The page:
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Environmental Concerns

The farm on which Flato proposes to build estate homes is home to hedgerows and wooded areas that provide habitat for many different birds and mammals.

In addition, the property which will be the site of the golf course is a rare landform called an alvar. Alvars consist of a thin layer of soil over limestone and are home to many rare and unique plants, birds and insects, many of which are threatened species--and some of which are pictured on this page.

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Pileated Woodpeckers are seen regularly on the property.

More than 12 birds from the Species at Risk Act can be found on this property. They include some endangered birds (such as the Red-Headed Woodpecker and the Loggerhead Shrike), some threatened birds (such as the Northern Saw-Whet Owl, the Common Nighthawk and the Whip-Poor-Will) and some species of concern (such as the Eastern Wood Peewee, the Savannah Sparrow, and the Grasshopper Sparrow). 

Click here for a full list of the bird species that have been seen on this property.

This endangered Red-Headed Woodpecker was photographed on a feeder next to the alvar. 

Some of the birds seen on this property nest in holes in dead trees, some nest in shrubs and bushes, and some nest on the ground. Almost all of them are on the migratory protected bird list, and all of them will lose their habitat if this land is cleared.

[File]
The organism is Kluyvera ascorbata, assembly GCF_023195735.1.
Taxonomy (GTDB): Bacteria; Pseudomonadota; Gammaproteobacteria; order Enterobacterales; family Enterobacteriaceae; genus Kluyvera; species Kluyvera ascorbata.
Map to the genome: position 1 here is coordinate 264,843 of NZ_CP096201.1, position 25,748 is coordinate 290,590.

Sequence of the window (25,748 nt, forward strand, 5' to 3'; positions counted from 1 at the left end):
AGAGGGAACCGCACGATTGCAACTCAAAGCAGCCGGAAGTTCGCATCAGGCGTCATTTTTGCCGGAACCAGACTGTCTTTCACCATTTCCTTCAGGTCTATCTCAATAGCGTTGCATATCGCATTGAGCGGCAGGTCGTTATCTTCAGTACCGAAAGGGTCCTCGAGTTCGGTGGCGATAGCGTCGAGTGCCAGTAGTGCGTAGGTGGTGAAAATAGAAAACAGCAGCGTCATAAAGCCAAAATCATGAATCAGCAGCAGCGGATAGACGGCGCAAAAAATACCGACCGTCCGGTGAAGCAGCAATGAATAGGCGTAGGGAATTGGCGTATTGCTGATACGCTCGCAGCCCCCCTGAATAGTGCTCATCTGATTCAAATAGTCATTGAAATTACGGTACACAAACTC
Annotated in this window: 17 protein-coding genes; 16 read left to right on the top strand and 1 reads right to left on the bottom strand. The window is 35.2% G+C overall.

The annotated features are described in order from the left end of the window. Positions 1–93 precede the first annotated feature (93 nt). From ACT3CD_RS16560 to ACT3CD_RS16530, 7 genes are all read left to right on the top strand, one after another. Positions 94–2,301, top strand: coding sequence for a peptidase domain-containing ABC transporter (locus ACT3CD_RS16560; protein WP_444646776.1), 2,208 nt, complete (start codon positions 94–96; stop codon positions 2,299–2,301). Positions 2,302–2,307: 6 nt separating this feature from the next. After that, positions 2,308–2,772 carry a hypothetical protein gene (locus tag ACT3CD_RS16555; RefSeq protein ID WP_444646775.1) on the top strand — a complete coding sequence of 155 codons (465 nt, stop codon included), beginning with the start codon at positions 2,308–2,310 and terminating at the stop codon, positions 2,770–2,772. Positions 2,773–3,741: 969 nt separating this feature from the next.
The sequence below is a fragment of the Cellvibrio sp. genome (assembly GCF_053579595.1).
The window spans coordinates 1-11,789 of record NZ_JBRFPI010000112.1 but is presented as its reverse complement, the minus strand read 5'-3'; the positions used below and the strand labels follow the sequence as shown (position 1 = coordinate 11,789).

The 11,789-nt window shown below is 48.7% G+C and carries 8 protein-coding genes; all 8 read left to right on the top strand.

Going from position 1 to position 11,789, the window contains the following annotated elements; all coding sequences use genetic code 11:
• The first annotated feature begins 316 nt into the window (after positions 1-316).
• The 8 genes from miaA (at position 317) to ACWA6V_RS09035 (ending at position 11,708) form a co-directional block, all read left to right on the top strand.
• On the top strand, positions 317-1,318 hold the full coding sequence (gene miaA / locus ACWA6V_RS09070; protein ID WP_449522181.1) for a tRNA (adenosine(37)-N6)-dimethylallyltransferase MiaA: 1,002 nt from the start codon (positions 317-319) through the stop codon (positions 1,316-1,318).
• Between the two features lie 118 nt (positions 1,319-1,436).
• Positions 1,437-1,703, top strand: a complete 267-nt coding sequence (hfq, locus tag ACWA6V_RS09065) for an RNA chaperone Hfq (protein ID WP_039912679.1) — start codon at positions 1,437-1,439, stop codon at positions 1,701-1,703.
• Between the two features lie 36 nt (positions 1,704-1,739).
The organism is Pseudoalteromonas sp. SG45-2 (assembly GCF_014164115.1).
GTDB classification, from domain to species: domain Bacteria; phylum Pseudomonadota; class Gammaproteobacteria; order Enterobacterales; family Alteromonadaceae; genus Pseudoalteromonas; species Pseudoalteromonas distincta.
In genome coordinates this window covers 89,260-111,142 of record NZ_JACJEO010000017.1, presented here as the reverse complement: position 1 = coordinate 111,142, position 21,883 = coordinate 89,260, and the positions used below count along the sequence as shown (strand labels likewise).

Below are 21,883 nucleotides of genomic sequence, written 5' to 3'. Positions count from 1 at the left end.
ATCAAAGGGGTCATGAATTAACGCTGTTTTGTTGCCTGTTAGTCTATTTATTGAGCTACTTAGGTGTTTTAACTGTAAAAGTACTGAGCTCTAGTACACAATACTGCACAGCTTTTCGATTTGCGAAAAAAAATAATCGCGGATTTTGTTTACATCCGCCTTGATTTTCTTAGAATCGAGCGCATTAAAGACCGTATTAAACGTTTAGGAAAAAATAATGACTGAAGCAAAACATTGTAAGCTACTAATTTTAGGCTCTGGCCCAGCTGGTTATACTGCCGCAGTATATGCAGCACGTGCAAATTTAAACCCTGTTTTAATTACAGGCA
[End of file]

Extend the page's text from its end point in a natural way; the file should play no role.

Click here for a list of the 95 protected migratory bird species found on this property.

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This Savannah Sparrow, photographed on the property, is a Species at Risk.

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The alvar is also home to many threatened plants such as Prairie Smoke, Wild Basil and Lance-leaved Coreopsis. All of these will disappear if the property is developed.

This rare Prairie Smoke was photographed on the property this spring.

The hedgerows and pasture on the property slated for estate homes, along with the many native grasses and flowers on the land destined for the golf course, provide habitat and food for many insects. In the face of a massive global decline in insect populations, the destruction of these insect habitats during construction will threaten not only these insect populations, but also the bird species that depend on them.

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This Tri-coloured Bumblebee was photographed on the property this summer.

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